People in Japan are so averse to romantic relationships that the country's media even has a name for it: sekkusu shinai shokogun, or "celibacy syndrome," according to a widely circulated Guardian story on the country's low rates of marriage, childbearing and even sex.
But this is more than a story about Japan and its cultural quirks: It's a story about the global economy. Japan is the world's third-largest economy, a crucial link in global trade and a significant factor everyone else's economic well-being. It owns almost as much U.S. debt as does China. It's a top trading partner of the U.S., China and lots of other countries. The Japanese economy is in serious enough trouble that it could set the rest of us back. And the biggest source of that trouble is demographic: Japanese people aren't having enough kids to sustain a healthy economy. One big reason they're having fewer kids is that they're not as interested in dating or marrying one another, in part because they're less interested in sex.
Here are a few of the statistics, some from the Guardian story and others from a 2011 report by Japan's population center:
• Extremely high numbers of Japanese do not find sex appealing. 45 percent of women and 25 percent of men, ages 16 to 24, are "not interested in or despised sexual contact."
• More than half of Japanese are single. 49 percent of unmarried women and 61 of unmarried men, ages 18 to 34, are not in any kind of romantic relationship.
• In every age group, the percentage of Japanese men and women who are not in a romantic relationship has been increasing steadily since the 1990s.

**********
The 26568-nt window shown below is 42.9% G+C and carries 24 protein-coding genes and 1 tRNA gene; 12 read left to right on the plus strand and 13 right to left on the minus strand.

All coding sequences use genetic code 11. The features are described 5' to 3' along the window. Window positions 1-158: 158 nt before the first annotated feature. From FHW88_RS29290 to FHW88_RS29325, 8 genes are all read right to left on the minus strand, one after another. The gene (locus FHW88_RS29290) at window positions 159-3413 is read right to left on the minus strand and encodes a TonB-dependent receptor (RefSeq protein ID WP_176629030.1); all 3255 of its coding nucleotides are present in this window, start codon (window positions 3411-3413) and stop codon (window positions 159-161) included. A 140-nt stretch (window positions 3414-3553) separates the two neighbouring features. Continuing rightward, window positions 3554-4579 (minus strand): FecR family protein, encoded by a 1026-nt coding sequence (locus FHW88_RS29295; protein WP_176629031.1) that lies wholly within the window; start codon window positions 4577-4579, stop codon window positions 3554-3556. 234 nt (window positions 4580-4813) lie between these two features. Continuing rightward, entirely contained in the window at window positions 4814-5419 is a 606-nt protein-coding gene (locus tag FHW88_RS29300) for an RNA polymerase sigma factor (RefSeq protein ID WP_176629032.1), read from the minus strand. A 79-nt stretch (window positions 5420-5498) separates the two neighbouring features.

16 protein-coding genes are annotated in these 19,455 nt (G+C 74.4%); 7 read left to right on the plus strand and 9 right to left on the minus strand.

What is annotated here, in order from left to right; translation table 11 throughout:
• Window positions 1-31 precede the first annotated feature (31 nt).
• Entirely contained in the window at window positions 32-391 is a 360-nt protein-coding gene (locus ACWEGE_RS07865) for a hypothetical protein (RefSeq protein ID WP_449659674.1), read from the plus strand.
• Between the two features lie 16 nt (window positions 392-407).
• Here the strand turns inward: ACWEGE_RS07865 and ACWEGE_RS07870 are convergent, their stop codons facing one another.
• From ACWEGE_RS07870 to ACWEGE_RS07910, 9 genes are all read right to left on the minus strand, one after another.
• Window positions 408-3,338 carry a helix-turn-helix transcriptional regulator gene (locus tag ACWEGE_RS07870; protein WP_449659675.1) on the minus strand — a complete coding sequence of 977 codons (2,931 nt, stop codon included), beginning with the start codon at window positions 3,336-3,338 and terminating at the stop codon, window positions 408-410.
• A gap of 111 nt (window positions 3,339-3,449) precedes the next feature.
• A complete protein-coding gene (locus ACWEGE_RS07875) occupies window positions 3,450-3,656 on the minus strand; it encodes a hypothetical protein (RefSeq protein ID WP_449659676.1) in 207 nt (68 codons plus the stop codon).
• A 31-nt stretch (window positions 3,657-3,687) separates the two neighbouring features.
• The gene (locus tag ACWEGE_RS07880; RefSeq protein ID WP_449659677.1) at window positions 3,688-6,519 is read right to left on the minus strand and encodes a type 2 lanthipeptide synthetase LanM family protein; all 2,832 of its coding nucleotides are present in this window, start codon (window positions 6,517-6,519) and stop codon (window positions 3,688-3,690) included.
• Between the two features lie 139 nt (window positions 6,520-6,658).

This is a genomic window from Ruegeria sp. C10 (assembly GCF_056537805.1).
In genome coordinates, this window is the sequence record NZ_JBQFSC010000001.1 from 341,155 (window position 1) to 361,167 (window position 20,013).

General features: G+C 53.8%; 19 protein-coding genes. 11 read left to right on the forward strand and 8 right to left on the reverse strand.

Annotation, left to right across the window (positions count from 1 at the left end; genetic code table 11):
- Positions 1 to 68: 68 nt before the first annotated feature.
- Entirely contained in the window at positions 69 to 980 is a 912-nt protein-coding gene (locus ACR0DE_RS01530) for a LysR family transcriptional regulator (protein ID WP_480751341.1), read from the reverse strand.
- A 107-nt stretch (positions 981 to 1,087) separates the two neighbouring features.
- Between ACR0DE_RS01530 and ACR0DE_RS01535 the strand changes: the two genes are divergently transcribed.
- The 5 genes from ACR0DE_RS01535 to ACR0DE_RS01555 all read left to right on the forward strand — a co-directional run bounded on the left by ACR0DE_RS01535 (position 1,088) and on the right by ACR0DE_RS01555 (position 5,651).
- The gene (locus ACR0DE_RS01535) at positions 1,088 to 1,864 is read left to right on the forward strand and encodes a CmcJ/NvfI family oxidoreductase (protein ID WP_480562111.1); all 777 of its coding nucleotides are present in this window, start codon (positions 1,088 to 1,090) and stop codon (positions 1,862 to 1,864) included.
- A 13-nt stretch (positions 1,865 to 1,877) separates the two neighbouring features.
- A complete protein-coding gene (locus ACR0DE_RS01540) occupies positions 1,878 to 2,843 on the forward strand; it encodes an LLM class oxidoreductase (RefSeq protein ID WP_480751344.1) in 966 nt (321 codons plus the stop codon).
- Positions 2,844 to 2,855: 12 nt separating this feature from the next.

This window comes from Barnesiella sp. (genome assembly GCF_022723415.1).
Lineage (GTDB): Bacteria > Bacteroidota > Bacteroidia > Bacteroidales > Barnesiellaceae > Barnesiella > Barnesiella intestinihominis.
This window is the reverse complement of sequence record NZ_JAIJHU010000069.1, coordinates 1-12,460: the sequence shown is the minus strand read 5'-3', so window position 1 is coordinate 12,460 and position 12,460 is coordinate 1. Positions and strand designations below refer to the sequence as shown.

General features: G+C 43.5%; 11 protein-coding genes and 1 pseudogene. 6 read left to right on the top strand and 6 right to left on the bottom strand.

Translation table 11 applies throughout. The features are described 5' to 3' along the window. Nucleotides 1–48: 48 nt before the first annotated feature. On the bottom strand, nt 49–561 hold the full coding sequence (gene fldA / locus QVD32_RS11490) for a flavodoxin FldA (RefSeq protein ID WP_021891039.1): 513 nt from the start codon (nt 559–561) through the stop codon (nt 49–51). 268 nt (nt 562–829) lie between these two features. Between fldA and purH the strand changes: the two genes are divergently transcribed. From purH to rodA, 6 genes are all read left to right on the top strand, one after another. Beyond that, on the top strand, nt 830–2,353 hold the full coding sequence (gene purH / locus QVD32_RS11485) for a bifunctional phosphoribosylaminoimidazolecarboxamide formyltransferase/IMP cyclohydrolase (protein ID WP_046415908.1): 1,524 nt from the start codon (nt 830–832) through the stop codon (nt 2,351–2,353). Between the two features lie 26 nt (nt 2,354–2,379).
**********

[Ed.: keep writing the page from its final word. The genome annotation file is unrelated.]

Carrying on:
• About a quarter of Japanese don't want a romantic relationship. 23 percent of women and 27 percent of men say they are not interested in any kind of romantic relationship.
• More than a third of childbearing-age Japanese have never had sex: 39 percent of women and 36 percent of men, ages 18 to 34. That number hasn't actually changed much over the last decade, but it is unusually high.
• The Japanese population institute projects that women in their early 20s have a 25 percent chance of never marrying and a 40 percent chance of never having kids.
These trends are not new. Since 2006, Japanese women have complained of soshoku danshi or "herbivore men," so called for their lack of interest in the opposite sex. There's an entire industry in Japan that helps men who eschew romantic lives cope with loneliness through relationship-simulating video games and even holiday retreats. See Chico Harlan's great 2010 piece on this.
Japanese women, for their part, often avoid romantic relationships because Japanese laws and social norms can make it extremely difficult for women to have both a family and a career. Japan is extremely unusual in that it is highly educated and wealthy but still has some of the worst systemic gender inequality in the world; it has a European-style economy but South Asian social family mores. Professional women are stuck in the middle of that contradiction. It's not just that day-care programs are scarce: Women who become pregnant or even just marry are so expected to quit work that they can come under enormous social pressure to do so and often find that career advancement becomes impossible. There's a word for married working women: oniyome, or "devil wives."
Because they're forced to choose, inevitably lots of women who might otherwise have a family and a job are only seeking the latter. That sense of pessimism about marriage appears to be partially driving the lack of interest in romantic relationships, and thus in sex. This chart shows common reasons expressed for staying single, by Japanese men and women ages 25 to 34. The shaded bars represent the subsequent national surveys, from 1987 through 2011:
For the rest of the article, including the charts, click HERE.